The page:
Providence is refurbishing old REI space in Anchorage’s Spenard neighborhood to open primary and urgent care clinic

Providence Alaska plans to open a clinic with primary care services early next year in the empty space that once housed REI in Anchorage’s Spenard neighborhood, officials with the health care provider said.

Following a $7.1 million remodel, the facility will also offer urgent care and other services, they said. It will employ more than 45 people, and is set to open in January.

“By expanding primary care in particular we can give patients access to a continuity of care that helps them avoid episodic visits” to emergency rooms, said Tamara Brown, chief executive for Providence Medical Group Alaska, on Friday.

The former REI space in the Northern Lights Center has sat partially empty since the national outdoor gear retailer left its longtime home there two years ago, relocating to the Midtown Mall, said Bob Doehl, the municipality’s director of development services.

The Habitat for Humanity ReStore occupies some of the old REI space, Doehl said.

The city issued the building permit to Providence last week, allowing the remodel at 1200 W. Northern Lights, Suite A, to begin, he said.

Asbestos has been a problem at the site. An improperly conducted renovation in 2015 in a boiler room at REI exposed workers to the carcinogen, leading to steep penalties from a federal judge in February for the building’s owners, Yoo Jin Management Co. Ltd. and Mush Inn Corp.


Work to resolve asbestos issues is underway, said Mikal Canfield, a spokesman with Providence.

“Asbestos abatement is taking place right now,” he said on Friday in an email.

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Medical facilities are in limited supply in the Midtown area, so the new clinic will be a benefit to residents, said Bill Popp, head of Anchorage Economic Development Corp.

He said the work will inject needed economic activity.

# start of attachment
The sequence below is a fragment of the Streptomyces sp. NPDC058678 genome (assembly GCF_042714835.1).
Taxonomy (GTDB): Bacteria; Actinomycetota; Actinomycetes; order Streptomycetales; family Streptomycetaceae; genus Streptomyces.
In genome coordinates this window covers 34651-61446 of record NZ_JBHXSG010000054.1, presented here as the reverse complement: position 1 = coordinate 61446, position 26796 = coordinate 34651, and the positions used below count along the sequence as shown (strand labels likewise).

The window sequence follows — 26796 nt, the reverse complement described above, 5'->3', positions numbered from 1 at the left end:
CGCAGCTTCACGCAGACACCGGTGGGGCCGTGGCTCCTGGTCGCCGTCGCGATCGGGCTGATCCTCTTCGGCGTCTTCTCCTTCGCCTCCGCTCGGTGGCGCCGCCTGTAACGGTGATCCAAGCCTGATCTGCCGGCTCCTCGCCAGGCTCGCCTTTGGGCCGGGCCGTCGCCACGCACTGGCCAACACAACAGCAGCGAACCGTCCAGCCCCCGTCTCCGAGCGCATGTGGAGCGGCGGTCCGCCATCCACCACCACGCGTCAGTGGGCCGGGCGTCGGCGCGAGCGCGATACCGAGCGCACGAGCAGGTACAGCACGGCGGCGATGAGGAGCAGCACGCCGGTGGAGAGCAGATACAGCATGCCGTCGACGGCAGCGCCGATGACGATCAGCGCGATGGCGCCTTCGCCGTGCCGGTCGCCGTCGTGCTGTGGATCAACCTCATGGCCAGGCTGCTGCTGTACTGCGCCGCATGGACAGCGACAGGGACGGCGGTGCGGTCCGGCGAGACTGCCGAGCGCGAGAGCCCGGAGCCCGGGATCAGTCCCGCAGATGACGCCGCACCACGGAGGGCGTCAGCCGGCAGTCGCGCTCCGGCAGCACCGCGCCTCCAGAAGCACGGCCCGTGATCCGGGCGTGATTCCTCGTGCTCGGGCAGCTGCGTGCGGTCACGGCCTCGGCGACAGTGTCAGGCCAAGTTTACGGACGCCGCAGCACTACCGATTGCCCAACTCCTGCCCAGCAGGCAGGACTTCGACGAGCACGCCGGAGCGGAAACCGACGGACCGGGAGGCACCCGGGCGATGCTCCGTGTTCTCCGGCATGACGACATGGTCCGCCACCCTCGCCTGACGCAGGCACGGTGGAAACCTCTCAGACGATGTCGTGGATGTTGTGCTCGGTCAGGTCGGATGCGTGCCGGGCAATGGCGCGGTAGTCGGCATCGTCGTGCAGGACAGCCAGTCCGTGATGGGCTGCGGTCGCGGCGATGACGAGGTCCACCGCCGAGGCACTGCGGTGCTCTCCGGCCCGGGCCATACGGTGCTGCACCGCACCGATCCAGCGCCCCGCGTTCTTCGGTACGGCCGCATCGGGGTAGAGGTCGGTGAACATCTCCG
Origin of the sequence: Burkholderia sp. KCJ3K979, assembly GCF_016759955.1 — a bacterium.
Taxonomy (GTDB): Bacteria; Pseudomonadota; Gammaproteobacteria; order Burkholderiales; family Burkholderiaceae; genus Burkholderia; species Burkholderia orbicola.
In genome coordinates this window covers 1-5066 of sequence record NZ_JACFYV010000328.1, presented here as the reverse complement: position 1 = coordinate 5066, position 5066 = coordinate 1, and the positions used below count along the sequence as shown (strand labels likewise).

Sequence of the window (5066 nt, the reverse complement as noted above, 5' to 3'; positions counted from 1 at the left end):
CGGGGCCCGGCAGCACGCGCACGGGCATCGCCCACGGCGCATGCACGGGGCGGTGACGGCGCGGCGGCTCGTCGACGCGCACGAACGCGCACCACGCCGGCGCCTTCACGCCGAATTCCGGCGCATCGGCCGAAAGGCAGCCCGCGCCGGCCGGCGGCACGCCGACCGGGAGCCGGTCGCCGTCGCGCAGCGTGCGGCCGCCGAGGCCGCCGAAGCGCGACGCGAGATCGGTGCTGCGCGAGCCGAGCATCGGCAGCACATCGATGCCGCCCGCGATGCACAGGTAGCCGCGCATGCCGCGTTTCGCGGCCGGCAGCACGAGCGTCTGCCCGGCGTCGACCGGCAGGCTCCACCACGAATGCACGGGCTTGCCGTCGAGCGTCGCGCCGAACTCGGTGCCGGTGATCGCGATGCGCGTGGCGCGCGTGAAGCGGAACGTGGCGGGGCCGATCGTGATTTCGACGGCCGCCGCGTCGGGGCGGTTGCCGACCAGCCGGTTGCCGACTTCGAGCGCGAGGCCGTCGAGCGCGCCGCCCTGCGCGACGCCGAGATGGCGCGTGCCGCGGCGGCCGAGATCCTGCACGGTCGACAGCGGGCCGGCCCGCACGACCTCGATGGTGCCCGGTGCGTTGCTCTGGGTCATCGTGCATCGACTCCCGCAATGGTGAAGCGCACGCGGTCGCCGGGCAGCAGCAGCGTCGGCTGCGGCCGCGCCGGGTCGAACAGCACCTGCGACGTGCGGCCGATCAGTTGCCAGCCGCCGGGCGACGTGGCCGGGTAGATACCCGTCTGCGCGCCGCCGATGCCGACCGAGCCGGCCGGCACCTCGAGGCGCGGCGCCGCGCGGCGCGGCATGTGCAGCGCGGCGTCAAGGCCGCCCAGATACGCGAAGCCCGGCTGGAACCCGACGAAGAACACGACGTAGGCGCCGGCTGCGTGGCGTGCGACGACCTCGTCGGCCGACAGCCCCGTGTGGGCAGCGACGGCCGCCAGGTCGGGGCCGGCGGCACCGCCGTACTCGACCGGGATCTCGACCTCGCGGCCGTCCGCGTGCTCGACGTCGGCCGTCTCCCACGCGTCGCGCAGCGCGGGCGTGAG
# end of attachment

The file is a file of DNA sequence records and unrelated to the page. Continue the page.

“It will help bring more shoppers and people into that area,” he said. “So it’s a big win for Anchorage and Spenard.”

“Any time you can get health care options to parts of town with a high level of need it’s good, so it’s a good move by Providence,” said Bruce Bustamante, president of the Anchorage Chamber of Commerce.

The clinic will occupy only the first floor of the former REI space, Brown said.

“There will be wrap-around services there including occupational therapy, physical therapy, speech-language therapy and behavioral health services,” she said.

Brown said access to primary care services in Anchorage is low per capita compared to other cities nationally.

“By improving access to primary care, you improve the overall health of the community,” she said.

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Access to primary care, with services such as check-ups and preventive screenings, can lead to better health and reduced medical care costs in the long run, including when emergency room visits are avoided, she said.

This will be the fourth Providence facility in Anchorage where Alaskans can access primary care services, including the Providence Alaska Medical Center’s main campus.

Early last year, the health care provider opened a clinic in South Anchorage providing primary care. That facility is located at 1389 Huffman Park Drive, Suite 202.

Alex DeMarban

Alex DeMarban is a longtime Alaska journalist who covers business, the oil and gas industries and general assignments. Reach him at 907-257-4317 or